Observation journal — practical application

This page of the observation journal is me playing with some discoveries from previous pages.

A double page from the observation journal. On the left, five things seen/heard/done and a drawing of me walking and talking on my phone. On the right, sketches of repeating patterns.

It’s a follow-up to the last post (Observation journal — paired points). I was again going back to the earlier exercise on points of habit and resistance. It’s interesting tracing these explorations and variations through the journal.

I gave myself the task of inventing a pattern (a fairly common occurrence, given the calendar art). Then I picked at random some of the flipped habits, and applied them to the task — getting close to fairy tales where I could.

Sketches of nine repeating patterns, briefly discussed below.

It was fun to do, but also interesting to see what fell out of the process. They are as follows:

  • Pulling petals off the flower for “whole/fragments”. I like the simplicity with which this one varied the pattern.
  • Doing — I think — aggravated deities for “body language” (I’d been listening to Ovid’s Metamorphoses, and if you like a gif reaction thread, here’s mine). Funny, but energetic.
  • Swapping stereotypes/archetypes (I can’t remember what they all started as, but there’s definitely a man with great boots dressing a cat in fancy clothes — as ever, the Caudwell Manoeuvre is relevant). I like it, but it heads straight into new story territory, which might be more than is needed for a repeating pattern.
  • Choosing a random Wikipedia topic (something about swimming). A classic.
  • Setting it to a song (“My Queen Bee”, having just watched Emma., which previously featured here: Observation Journal — The Emma heist and concert strategies).
  • Asking “whose POV” which somehow became about chairs. But tumbling them around added a lot of interest to a pattern.
  • Introducing a time limit. This is the sort of prompt that obviously does interesting things to a written story (adding a race against time). But it also adds some impetus to a drawing. I’d already covered body language, above, so the idea evolved into a claustrophobia/panic dream of underground station staircases.
  • Novelise (+POV). I… have no idea what this was. It has a bit of Cinderella and My Fair Lady, but that can’t have been the starting point.
  • Trope. Again, I wish I’d written it down! Something about vigorous family games in historical novels.
Close-up of the "swap stereotypes" drawing. It includes what might be a cow in a cloak, a man dressing a cat, a girl in rags touching stars, and a girl in a party dress.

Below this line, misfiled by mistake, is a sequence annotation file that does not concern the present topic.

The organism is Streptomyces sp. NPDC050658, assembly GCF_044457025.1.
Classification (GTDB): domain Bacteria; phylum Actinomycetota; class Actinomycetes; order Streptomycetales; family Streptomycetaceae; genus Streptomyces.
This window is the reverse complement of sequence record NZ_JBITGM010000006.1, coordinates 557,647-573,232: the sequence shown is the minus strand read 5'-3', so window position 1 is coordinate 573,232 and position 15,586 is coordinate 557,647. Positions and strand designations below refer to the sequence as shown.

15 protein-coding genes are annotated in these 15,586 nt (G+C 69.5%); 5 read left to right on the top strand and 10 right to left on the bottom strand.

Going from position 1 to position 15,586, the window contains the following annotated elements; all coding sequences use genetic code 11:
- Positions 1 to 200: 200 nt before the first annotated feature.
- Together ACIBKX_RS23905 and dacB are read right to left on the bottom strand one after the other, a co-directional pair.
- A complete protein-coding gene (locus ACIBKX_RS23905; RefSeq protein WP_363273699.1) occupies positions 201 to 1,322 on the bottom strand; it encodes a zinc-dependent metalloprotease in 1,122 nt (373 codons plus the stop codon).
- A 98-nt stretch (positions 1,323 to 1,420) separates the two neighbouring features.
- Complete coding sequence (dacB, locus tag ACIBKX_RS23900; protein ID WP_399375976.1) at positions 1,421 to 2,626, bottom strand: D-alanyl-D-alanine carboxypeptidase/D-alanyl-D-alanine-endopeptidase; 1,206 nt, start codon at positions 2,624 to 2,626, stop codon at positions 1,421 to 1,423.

The cow and the ragged girl with the stars are giving me strong Mary Poppins vibes, but I simply don’t remember. There might have been something Little Matchgirl-ish going on, but once you flip a thing it heads off into its own story.

What I noticed about myself from this page was that I still tried to force everything to become a story. Having the “pattern” limitation helped moderate that impulse. Also: drawing is a fabulous way to work through an idea, but written notes are far better at capturing the thought process.

Looking back at it now, I can also see a few lessons about what makes a pattern pleasing to me:

  • It’s nice when the repeating of a pattern makes sense (or at least if the pattern doesn’t make the viewer wonder too much about why these things are here, recurring).
  • Too much energy (narrative or otherwise) can distract from the smooth operation of a pattern (if not handled judiciously). I tend to prefer some vivacity in my pieces if I consider them just as an illustration, but more soothing compositions give a more classic feeling.
  • Simplicity can be pleasing, but it’s not my natural state. See the point above.
  • Different angles on a thing (e.g. chairs) adds depth and variation to a pattern while keeping the selection of objects to a minimum.
  • Patterns are a great place to play with variations on a motif (not news, but confirmation).

Exercise for writers/artists — originally from Points of habit and resistance.

  1. Look back at your work: the sum total of it, or comments you’ve received, or a piece that you’re working on at the moment.
  2. Look for patterns and habits. If you’re looking at one piece, what are some distinctive features? Lyricism? Vigour? Tiny pen marks? Make a list.
  3. Now flip the list. Think of opposite(s) for each item. (Hardboiled prose? Calm? Bold brush strokes?)
  4. Try applying a few of those approaches to your work — a sketch or a paragraph, new or existing (or rework a piece by somebody else, as a way to study it closely).
  5. What do you notice about what you resist, and why? What changes?

1 thought on “Observation journal — practical application

  1. Pingback: March 2021 — round-up of posts | Kathleen Jennings

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